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iZotope Neutron 3 Review at Audio Plugin Guy

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I’m going to do things differently this time around, so listen up beginners and roll your eyes experienced mixing engineers. What is to be presented here is a look behind my process of mixing a song particularly as it relates to Neutron 3 from iZotope, which was used on each and every individual instrument track. I will use one generic instrument track as an example for all so don’t worry about hearing basically the same thing for all 25 or so tracks. Got some basic tips along the way that hopefully everyone should already know and follow or creatively ignore.

Step 1: Clean your tracks.

This isn’t sexy and can be extremely tedious, but it helps you get to know all the tracks and possibly spot little gems that you might want to spotlight. At the very least zero out everything at the very beginning and end of each track so your beginning and end aren’t full of unwanted filth. Quick note for Mac Users: I do this outside my DAW (Logic Pro) with an app called Amadeus Pro along with the macro program Keyboard Maestro 8. This makes it comparatively painless to meticulously go through each track and remove what is possible to remove without doing harm.

Step 2: Bring it all in.

Bring in all the stems, order, name, and color them. I also group them into busses (Folder Summing Stacks in Logic). Consistent ordering, coloring, and grouping is essential from project to project so you can quickly find things. Can’t adjust it if you can’t find it.

Step 3: Get a rough balance.

Here’s one of the big two new features of Neutron — the Mix Assistant — which I love and many online have railed against. It’s a tool which you first use as intended and then tweak to your heart’s content with the Visual Mixer which is a HUGE WIN.

First thing you do is drop a copy of Neutron 3 (or the separate Relay plug) at the top of each track, and a copy of Visual Mixer at the top of your main Mix Bus or the 2-bus (or anywhere, really, it makes no sound itself where it is inserted). Now you are required to make a decision as to what tracks get the main Focus, those that are supposed to stand out as loudest. Lead vocal and obligatory guitar solo are prime candidates here. You have to select at least one. Also, all tracks should be panned dead center before you start with faders at zero. You then let Mix Assistant do its thing while you play the entire song from beginning to end. My guess is that for each track an Integrated LUFS level is being determined. Once it’s done you get the opportunity to correct its guesses for instrument type and category and then you have several level sliders to adjust instrument groups it provides.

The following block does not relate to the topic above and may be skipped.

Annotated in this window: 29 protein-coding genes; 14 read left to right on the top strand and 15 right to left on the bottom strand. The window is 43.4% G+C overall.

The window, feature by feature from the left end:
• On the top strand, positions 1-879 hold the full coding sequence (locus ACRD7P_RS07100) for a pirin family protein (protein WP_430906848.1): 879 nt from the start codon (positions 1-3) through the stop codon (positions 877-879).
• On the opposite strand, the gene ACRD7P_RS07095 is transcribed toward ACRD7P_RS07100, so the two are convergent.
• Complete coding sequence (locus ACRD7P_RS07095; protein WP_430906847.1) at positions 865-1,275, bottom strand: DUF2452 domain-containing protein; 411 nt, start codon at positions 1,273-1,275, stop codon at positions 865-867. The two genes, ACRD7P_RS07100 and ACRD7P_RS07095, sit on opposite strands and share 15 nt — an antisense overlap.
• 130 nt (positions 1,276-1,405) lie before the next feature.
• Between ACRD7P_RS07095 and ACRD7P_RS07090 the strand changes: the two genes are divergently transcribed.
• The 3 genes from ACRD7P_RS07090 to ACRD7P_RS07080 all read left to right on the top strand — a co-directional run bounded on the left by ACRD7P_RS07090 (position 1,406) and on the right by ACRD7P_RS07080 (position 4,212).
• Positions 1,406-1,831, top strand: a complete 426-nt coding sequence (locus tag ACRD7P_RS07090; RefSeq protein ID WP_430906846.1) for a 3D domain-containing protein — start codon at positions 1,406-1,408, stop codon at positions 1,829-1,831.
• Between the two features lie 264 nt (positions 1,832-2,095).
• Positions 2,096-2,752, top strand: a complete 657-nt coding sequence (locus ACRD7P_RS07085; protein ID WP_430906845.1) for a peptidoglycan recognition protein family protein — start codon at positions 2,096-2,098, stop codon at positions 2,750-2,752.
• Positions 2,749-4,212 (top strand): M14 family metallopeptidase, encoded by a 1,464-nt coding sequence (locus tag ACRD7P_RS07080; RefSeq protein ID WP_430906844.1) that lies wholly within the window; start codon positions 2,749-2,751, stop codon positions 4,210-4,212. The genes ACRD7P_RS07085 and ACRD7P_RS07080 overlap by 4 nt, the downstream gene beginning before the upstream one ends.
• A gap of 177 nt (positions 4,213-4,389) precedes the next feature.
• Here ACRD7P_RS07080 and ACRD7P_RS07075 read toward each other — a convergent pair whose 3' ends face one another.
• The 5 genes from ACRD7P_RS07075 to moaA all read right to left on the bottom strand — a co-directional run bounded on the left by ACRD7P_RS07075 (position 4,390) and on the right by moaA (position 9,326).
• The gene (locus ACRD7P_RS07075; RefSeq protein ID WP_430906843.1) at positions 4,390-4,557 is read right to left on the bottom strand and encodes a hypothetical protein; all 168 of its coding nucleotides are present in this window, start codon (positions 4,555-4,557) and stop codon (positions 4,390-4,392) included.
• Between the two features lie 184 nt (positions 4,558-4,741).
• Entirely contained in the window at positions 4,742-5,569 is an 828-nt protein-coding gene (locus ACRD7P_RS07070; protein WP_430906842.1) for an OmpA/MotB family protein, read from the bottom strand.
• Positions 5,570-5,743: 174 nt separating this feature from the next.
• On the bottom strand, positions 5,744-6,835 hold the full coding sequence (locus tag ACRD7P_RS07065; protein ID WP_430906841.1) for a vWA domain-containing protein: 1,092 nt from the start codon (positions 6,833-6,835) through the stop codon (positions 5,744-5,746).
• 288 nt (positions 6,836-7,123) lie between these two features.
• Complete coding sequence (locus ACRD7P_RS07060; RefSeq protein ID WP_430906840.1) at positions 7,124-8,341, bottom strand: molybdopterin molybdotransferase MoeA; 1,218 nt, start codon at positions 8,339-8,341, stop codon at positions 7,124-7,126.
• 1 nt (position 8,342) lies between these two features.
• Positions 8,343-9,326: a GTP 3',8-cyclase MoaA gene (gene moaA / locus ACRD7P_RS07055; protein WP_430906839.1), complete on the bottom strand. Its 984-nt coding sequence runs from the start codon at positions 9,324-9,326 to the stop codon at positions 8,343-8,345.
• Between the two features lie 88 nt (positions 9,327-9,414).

So initially Mix Assistant balances your mix as best it can, which is pretty good SOMETIMES, and then gives you the opportunity to adjust volume level by groups. Then you accept and commit these initial levels. This is where the fun begins.

The Visual Mixer will now show you all your tracks in a centered vertical line. Up and down on the field is volume level, left and right are pan. THE WINDOW IS RESIZABLE!!! This resizable window is so very important here, like full screen important while you are exclusively working with it. One point of confusion will be finding a specific track in the mess of icons. The right-hand column contains a list of all the tracks. Click the leftmost “eye” and that toggles visibility of that track, and clicking on the name of the track brings it to the front. This is must know so you can easily find things in what can be an overlapping mess.

Now the fun begins. I highly recommend that with each individual track you drag its icon up, down, left, right, and in little circles around the board. Sure, certain things belong dead center but still do this to get a feel for everything that is going on. Through this process, you are adjusting the pan and volume of each track and after you go through each one a time or two or three, you will have a very good rough mix panned in such a way as you are unable to likely do with the faders and knobs of your DAW. This is genius and I don’t know why I did not appreciate this is the last version of Neutron. Maybe the resizable window helped me with that since there is so much more room to spread things out.

In my mind, the Mix Assistant and the Visual Mixer are huge wins that deserve your undivided rapt attention.

Step 4: Treat the tracks.

Neutron 3 has something called Track Enhance which is inexplicably hidden under the Mix Assistant button. When you click Mix Assistant you get options for “Balance” which we’ve already used in Step 3, and “Track Enhance” which we’ll use here. With Track Enhance you need to use it at a point in the song where there is audio happening on that track because it will listen and then make you a custom preset. For the song I mixed for this article, I accepted each custom preset and then tweaked it as I’ll describe shortly. So you select Track Enhance, click the Next button, and then start playing where that track is doing something interesting. Now we’ll talk about what I basically did with each track.

Step 5: Sculptor.